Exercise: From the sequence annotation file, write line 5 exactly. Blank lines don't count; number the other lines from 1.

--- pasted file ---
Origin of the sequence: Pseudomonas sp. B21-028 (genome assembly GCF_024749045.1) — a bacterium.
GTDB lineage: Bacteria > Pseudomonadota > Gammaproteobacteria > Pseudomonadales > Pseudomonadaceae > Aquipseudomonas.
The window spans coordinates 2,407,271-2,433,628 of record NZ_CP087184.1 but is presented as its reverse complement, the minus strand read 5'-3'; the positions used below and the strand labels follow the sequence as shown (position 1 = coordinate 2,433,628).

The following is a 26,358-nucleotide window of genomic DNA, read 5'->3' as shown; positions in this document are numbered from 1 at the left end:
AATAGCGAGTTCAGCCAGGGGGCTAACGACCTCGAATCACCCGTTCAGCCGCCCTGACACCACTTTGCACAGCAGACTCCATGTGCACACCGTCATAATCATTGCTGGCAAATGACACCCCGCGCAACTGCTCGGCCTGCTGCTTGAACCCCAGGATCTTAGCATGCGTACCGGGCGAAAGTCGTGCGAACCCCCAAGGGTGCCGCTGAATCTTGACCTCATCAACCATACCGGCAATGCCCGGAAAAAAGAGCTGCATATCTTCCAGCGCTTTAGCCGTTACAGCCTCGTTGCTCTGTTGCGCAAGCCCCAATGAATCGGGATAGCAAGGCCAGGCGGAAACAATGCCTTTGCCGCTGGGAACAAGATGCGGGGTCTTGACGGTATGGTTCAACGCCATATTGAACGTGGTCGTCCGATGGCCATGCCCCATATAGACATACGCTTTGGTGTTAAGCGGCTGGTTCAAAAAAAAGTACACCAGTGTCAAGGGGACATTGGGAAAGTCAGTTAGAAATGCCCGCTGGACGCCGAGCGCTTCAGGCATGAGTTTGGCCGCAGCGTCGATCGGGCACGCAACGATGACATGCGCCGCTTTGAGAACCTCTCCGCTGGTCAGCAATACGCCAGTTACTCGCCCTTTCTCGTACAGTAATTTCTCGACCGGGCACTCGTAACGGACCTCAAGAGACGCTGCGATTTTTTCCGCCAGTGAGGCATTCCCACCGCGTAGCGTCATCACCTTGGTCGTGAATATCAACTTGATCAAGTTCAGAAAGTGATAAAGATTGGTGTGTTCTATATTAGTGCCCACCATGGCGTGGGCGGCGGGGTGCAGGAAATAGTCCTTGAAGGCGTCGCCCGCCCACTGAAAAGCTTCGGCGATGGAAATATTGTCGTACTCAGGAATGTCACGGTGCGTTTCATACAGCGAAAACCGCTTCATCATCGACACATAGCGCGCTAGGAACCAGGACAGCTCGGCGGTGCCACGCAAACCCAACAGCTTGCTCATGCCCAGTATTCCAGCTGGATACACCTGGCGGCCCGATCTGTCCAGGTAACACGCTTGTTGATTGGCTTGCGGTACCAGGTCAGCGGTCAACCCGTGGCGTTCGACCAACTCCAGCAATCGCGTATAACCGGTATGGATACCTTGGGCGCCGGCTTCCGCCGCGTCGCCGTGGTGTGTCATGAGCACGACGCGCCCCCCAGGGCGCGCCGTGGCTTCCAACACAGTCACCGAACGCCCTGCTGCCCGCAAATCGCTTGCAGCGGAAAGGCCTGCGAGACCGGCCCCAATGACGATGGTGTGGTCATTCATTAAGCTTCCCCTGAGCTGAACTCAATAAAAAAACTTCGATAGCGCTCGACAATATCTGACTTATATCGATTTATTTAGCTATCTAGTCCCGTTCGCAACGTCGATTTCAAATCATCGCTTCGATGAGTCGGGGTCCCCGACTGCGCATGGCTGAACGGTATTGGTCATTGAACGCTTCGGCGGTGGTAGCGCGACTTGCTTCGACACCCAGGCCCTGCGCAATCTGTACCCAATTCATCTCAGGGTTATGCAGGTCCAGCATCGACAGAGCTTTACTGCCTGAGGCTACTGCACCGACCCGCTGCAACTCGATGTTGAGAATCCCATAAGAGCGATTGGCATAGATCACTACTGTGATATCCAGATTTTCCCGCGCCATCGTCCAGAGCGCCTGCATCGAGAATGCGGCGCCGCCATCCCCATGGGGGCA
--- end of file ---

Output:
AATAGCGAGTTCAGCCAGGGGGCTAACGACCTCGAATCACCCGTTCAGCCGCCCTGACACCACTTTGCACAGCAGACTCCATGTGCACACCGTCATAATCATTGCTGGCAAATGACACCCCGCGCAACTGCTCGGCCTGCTGCTTGAACCCCAGGATCTTAGCATGCGTACCGGGCGAAAGTCGTGCGAACCCCCAAGGGTGCCGCTGAATCTTGACCTCATCAACCATACCGGCAATGCCCGGAAAAAAGAGCTGCATATCTTCCAGCGCTTTAGCCGTTACAGCCTCGTTGCTCTGTTGCGCAAGCCCCAATGAATCGGGATAGCAAGGCCAGGCGGAAACAATGCCTTTGCCGCTGGGAACAAGATGCGGGGTCTTGACGGTATGGTTCAACGCCATATTGAACGTGGTCGTCCGATGGCCATGCCCCATATAGACATACGCTTTGGTGTTAAGCGGCTGGTTCAAAAAAAAGTACACCAGTGTCAAGGGGACATTGGGAAAGTCAGTTAGAAATGCCCGCTGGACGCCGAGCGCTTCAGGCATGAGTTTGGCCGCAGCGTCGATCGGGCACGCAACGATGACATGCGCCGCTTTGAGAACCTCTCCGCTGGTCAGCAATACGCCAGTTACTCGCCCTTTCTCGTACAGTAATTTCTCGACCGGGCACTCGTAACGGACCTCAAGAGACGCTGCGATTTTTTCCGCCAGTGAGGCATTCCCACCGCGTAGCGTCATCACCTTGGTCGTGAATATCAACTTGATCAAGTTCAGAAAGTGATAAAGATTGGTGTGTTCTATATTAGTGCCCACCATGGCGTGGGCGGCGGGGTGCAGGAAATAGTCCTTGAAGGCGTCGCCCGCCCACTGAAAAGCTTCGGCGATGGAAATATTGTCGTACTCAGGAATGTCACGGTGCGTTTCATACAGCGAAAACCGCTTCATCATCGACACATAGCGCGCTAGGAACCAGGACAGCTCGGCGGTGCCACGCAAACCCAACAGCTTGCTCATGCCCAGTATTCCAGCTGGATACACCTGGCGGCCCGATCTGTCCAGGTAACACGCTTGTTGATTGGCTTGCGGTACCAGGTCAGCGGTCAACCCGTGGCGTTCGACCAACTCCAGCAATCGCGTATAACCGGTATGGATACCTTGGGCGCCGGCTTCCGCCGCGTCGCCGTGGTGTGTCATGAGCACGACGCGCCCCCCAGGGCGCGCCGTGGCTTCCAACACAGTCACCGAACGCCCTGCTGCCCGCAAATCGCTTGCAGCGGAAAGGCCTGCGAGACCGGCCCCAATGACGATGGTGTGGTCATTCATTAAGCTTCCCCTGAGCTGAACTCAATAAAAAAACTTCGATAGCGCTCGACAATATCTGACTTATATCGATTTATTTAGCTATCTAGTCCCGTTCGCAACGTCGATTTCAAATCATCGCTTCGATGAGTCGGGGTCCCCGACTGCGCATGGCTGAACGGTATTGGTCATTGAACGCTTCGGCGGTGGTAGCGCGACTTGCTTCGACACCCAGGCCCTGCGCAATCTGTACCCAATTCATCTCAGGGTTATGCAGGTCCAGCATCGACAGAGCTTTACTGCCTGAGGCTACTGCACCGACCCGCTGCAACTCGATGTTGAGAATCCCATAAGAGCGATTGGCATAGATCACTACTGTGATATCCAGATTTTCCCGCGCCATCGTCCAGAGCGCCTGCATCGAGAATGCGGCGCCGCCATCCCCATGGGGGCA